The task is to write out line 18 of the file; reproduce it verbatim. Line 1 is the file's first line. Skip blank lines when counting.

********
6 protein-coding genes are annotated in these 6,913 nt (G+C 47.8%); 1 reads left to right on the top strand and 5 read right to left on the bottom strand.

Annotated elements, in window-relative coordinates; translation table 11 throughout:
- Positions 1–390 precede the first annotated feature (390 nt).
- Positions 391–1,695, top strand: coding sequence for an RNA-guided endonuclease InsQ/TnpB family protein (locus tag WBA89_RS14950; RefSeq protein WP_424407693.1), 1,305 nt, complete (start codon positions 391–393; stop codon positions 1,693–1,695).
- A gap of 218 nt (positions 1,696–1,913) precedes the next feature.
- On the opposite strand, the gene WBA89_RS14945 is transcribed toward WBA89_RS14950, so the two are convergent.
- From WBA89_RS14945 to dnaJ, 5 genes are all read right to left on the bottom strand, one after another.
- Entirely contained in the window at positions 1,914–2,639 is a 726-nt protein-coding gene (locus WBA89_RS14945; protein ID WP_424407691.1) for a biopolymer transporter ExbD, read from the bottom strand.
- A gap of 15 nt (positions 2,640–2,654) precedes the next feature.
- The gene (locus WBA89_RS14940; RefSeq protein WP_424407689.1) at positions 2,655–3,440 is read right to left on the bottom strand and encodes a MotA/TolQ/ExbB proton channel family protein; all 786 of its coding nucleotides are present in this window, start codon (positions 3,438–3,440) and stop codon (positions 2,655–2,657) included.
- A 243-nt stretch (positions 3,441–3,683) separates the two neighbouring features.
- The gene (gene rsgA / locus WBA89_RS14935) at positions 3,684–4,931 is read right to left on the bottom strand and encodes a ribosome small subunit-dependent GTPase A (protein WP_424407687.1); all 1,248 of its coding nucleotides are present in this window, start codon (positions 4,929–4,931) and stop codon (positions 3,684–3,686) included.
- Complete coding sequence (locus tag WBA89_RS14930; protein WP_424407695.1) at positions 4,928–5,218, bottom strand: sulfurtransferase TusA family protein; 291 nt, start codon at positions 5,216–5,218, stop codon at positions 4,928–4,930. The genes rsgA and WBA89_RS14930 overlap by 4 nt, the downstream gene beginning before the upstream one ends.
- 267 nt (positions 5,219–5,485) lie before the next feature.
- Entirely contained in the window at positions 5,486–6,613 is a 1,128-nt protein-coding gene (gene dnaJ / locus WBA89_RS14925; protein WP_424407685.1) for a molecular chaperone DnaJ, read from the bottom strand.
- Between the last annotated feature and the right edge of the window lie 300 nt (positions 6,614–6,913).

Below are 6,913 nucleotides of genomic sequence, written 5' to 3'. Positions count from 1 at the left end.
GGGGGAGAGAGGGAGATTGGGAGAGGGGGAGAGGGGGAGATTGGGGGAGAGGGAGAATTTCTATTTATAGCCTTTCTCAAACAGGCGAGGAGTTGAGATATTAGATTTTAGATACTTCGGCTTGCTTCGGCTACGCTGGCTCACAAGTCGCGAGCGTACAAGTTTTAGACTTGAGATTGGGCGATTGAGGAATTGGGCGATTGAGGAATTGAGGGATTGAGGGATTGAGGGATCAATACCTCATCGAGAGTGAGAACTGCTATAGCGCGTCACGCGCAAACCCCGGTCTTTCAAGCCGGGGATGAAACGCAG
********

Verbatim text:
GGGGGAGAGAGGGAGATTGGGAGAGGGGGAGAGGGGGAGATTGGGGGAGAGGGAGAATTTCTATTTATAGCCTTTCTCAAACAGGCGAGGAGTTGAGATATTAGATTTTAGATACTTCGGCTTGCTTCGGCTACGCTGGCTCACAAGTCGCGAGCGTACAAGTTTTAGACTTGAGATTGGGCGATTGAGGAATTGGGCGATTGAGGAATTGAGGGATTGAGGGATTGAGGGATCAATACCTCATCGAGAGTGAGAACTGCTATAGCGCGTCACGCGCAAACCCCGGTCTTTCAAGCCGGGGATGAAACGCAG